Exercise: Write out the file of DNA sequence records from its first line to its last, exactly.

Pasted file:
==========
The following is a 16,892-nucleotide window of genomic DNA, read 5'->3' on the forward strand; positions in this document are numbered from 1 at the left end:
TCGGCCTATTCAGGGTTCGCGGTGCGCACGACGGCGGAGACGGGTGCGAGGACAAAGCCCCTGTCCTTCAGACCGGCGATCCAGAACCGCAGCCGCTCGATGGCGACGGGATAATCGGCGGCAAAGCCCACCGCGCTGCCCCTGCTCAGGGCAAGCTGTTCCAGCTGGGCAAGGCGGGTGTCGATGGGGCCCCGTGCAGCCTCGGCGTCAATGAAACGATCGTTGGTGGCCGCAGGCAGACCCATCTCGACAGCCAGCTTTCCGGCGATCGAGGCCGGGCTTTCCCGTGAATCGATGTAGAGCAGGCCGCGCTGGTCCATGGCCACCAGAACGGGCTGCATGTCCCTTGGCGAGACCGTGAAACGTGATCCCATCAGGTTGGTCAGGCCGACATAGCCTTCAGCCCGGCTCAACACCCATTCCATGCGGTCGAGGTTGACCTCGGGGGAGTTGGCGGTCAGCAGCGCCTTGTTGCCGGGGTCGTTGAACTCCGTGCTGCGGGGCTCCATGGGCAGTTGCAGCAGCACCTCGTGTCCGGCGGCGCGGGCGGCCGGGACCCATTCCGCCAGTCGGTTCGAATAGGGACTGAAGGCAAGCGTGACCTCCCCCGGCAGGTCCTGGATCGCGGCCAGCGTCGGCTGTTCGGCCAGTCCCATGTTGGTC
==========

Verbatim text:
The following is a 16,892-nucleotide window of genomic DNA, read 5'->3' on the forward strand; positions in this document are numbered from 1 at the left end:
TCGGCCTATTCAGGGTTCGCGGTGCGCACGACGGCGGAGACGGGTGCGAGGACAAAGCCCCTGTCCTTCAGACCGGCGATCCAGAACCGCAGCCGCTCGATGGCGACGGGATAATCGGCGGCAAAGCCCACCGCGCTGCCCCTGCTCAGGGCAAGCTGTTCCAGCTGGGCAAGGCGGGTGTCGATGGGGCCCCGTGCAGCCTCGGCGTCAATGAAACGATCGTTGGTGGCCGCAGGCAGACCCATCTCGACAGCCAGCTTTCCGGCGATCGAGGCCGGGCTTTCCCGTGAATCGATGTAGAGCAGGCCGCGCTGGTCCATGGCCACCAGAACGGGCTGCATGTCCCTTGGCGAGACCGTGAAACGTGATCCCATCAGGTTGGTCAGGCCGACATAGCCTTCAGCCCGGCTCAACACCCATTCCATGCGGTCGAGGTTGACCTCGGGGGAGTTGGCGGTCAGCAGCGCCTTGTTGCCGGGGTCGTTGAACTCCGTGCTGCGGGGCTCCATGGGCAGTTGCAGCAGCACCTCGTGTCCGGCGGCGCGGGCGGCCGGGACCCATTCCGCCAGTCGGTTCGAATAGGGACTGAAGGCAAGCGTGACCTCCCCCGGCAGGTCCTGGATCGCGGCCAGCGTCGGCTGTTCGGCCAGTCCCATGTTGGTC